In an era where teams are questioning running back value, one of the most valuable members of the Patriots offense is James White.
The consensus from numerous studies is that most running back production on the ground should be allocated to blocking, mainly the offensive line, and not the individual ball carrier.
Running back value comes by creating yards after contact and producing in the passing game, which is why White, who was third in receiving yards among backs in 2019, makes our list.
Along with ranking third in receiving yards at the position, White also had the third-highest receiving grade among running backs according to Pro Football Focus last season and had the second-highest EPA per target on the Patriots last season (behind only Julian Edelman).
Since 2017, White ranks third among running backs in yards on passes of five or more yards in the air, proving he doesn’t win only on short passes, and is a matchup weapon that can line up all over the formation.
Plus, White is a premier red-zone weapon that trails only New Orleans’ Michael Thomas in red zone receptions (34) and is tied for sixth in touchdowns (11) since 2018.
— Evan Lazar (@ezlazar) December 10, 2019
Due to his success near the end zone, opposing defenses began to catch onto White’s prowess in the red zone and started doubling (or bracketing) him with multiple defenders.
And among all receivers, not just running backs, White also ranks second in yards after the catch over the last three seasons (behind only Panthers running back Christian McCaffrey).
Although White lines up in different spots, most of his receiving production comes out of the backfield where the Patriots hunt matchups against linebackers.
Here’s a staple route for White in the flat that the Patriots call dozens of times a year. The Pats clear out the left flat to give White space to operate against Redskins safety Deshazor Everett in man coverage. In his stem, White reads Everett’s leverage to decide whether to break in or out at the top of his route. With Everett establishing inside leverage, White crowds the defender at the top of his stem and snaps the break off at the sticks for a first down reception.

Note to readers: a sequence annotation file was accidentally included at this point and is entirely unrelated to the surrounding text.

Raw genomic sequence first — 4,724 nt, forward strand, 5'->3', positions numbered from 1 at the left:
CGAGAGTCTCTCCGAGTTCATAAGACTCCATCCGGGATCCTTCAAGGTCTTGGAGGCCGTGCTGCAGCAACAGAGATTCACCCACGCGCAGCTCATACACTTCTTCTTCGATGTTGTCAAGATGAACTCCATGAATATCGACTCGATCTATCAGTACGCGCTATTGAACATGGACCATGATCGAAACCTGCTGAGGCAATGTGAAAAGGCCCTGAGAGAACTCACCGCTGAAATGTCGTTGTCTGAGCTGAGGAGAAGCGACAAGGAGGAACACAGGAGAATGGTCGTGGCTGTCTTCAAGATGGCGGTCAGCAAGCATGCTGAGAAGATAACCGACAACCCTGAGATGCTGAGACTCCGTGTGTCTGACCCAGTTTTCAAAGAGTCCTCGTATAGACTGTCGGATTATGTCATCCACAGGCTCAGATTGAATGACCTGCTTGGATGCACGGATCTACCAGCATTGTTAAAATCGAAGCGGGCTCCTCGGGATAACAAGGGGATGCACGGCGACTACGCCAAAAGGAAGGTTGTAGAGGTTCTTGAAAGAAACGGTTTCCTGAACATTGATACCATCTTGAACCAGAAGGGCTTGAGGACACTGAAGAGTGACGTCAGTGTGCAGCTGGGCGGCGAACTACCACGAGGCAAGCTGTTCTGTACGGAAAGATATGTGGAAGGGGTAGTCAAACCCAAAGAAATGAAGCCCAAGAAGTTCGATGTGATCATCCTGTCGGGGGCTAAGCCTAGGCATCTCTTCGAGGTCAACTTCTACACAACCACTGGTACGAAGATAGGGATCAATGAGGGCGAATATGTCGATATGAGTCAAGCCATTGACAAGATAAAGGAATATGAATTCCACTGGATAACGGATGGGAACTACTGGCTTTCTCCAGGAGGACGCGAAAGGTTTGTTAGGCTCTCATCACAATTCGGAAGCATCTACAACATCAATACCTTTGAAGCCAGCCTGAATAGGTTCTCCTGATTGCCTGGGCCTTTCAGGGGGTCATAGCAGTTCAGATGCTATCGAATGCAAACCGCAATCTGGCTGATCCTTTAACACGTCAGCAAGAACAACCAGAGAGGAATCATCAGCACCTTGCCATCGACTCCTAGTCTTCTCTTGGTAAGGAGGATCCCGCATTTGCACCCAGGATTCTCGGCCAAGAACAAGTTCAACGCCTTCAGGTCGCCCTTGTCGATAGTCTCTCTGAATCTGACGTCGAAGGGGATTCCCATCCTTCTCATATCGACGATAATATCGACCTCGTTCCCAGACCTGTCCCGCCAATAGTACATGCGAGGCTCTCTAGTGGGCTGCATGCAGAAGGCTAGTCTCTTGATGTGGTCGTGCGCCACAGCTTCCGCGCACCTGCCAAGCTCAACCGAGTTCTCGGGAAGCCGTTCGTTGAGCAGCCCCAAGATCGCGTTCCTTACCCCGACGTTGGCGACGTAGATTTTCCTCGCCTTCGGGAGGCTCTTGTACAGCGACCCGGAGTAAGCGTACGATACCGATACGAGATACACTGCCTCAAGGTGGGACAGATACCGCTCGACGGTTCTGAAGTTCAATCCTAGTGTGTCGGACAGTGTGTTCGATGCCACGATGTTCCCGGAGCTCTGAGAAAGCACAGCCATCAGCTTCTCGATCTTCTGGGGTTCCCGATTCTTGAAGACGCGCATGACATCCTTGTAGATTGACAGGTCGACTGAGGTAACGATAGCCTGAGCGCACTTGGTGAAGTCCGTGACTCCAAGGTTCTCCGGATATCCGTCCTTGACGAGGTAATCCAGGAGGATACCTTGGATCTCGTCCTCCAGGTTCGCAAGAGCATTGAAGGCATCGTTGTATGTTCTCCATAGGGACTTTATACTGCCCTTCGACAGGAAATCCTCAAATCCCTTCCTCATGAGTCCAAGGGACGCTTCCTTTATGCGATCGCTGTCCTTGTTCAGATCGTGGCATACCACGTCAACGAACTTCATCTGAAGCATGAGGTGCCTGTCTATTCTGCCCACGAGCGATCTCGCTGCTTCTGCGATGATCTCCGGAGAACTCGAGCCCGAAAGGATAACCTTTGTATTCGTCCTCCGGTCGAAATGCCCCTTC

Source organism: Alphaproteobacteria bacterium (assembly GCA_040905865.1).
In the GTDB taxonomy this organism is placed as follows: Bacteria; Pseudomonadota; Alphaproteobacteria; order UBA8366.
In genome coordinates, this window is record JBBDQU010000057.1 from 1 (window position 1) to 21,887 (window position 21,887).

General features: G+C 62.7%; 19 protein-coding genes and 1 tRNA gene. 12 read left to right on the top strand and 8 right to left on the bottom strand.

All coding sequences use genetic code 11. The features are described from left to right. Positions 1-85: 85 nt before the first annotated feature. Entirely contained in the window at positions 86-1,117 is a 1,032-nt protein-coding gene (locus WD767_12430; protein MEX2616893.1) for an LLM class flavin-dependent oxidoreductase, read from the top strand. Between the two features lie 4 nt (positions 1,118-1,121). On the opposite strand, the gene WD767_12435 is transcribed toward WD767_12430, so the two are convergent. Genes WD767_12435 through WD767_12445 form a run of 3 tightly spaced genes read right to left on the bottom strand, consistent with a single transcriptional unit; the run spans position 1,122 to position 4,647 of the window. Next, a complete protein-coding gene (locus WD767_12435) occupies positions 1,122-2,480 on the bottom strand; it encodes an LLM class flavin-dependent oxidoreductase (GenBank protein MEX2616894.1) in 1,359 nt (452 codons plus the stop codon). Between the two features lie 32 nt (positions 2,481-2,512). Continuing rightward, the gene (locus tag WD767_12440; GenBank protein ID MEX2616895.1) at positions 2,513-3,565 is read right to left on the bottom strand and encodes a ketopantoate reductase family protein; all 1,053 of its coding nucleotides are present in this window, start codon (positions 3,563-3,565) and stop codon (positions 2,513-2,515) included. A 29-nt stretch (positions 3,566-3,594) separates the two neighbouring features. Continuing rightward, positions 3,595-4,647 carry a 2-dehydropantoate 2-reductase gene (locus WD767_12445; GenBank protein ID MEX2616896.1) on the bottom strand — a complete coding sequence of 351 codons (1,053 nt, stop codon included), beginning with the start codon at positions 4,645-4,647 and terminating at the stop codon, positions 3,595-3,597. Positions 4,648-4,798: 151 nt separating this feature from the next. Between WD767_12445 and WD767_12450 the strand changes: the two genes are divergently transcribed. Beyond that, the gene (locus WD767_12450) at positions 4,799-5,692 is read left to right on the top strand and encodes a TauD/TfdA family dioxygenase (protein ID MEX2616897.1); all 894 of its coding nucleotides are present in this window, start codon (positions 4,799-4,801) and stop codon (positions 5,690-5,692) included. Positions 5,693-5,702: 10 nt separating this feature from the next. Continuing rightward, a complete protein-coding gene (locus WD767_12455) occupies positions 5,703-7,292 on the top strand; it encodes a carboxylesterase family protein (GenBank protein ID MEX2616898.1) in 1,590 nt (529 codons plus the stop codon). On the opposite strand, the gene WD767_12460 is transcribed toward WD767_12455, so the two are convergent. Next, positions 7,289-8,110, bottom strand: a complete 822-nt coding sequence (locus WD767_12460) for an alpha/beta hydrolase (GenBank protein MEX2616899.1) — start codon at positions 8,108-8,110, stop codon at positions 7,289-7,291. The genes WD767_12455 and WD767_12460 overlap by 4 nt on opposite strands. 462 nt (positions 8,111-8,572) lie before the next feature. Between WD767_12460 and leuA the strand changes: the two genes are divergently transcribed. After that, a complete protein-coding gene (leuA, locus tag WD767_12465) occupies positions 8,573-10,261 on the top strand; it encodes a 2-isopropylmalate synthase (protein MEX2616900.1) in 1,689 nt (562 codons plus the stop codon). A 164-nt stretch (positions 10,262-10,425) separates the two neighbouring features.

Quick-hitting option routes are White’s bread and butter, but the Pats will also find ways to attack linebackers in coverage down the field with White as the primary target.
On this play, the Pats clear out a side once again for White, who is working against Bill linebacker Matt Milano one-on-one. White gives Milano a little hesitation like he’s about to break his route off, and then takes off upfield on the wheel route and hauls in a 26-yard completion.
Patriots offensive coordinator Josh McDaniels will also create mismatches for White either in the slot (30 routes) or out wide (65 routes).
In this play from Week 1 of last season, the Pats motioned White to boundary out of the backfield, presenting a mismatch for him on Steelers pass-rusher Bud Dupree. The Pats then send Josh Gordon in motion to get eyes on him, clearing out White’s side to work on Dupree. Dupree takes inside leverage, and White hits him with a return route back towards the sideline for a third-down conversion.
Lastly, White is one of the league’s best targets on screen passes, where he accumulated the fourth-most receiving yards on screen passes in 2019, according to Pro Football Focus.
On those screens, White also caught three touchdowns last season, two of which came in the red zone, adding another avenue for the Patriots to get the ball in the end zone.
On this Week 17 touchdown, the Patriots ran their “cross” screen design, where they clear out a side for the running backs release into the flat. With the Dolphins in man coverage, White gets a terrific block from left guard Joe Thuney, who instinctively blocks the defender that has White in coverage, and springs the Pats running back for a walk-in score.
White was the fifth-most valuable player on the Patriots offense last season based on Pro Football Focus’s wins above replacement metric due to his skill as a receiver.
With Tom Brady departing in free agency, White, Joe Thuney, and Julian Edelman are the remaining pillars in New England’s offense that are significantly above replacement level.
Although the value of running backs is diminishing league-wide, White’s prowess as a pass-catcher puts him in a different category than many of his peers.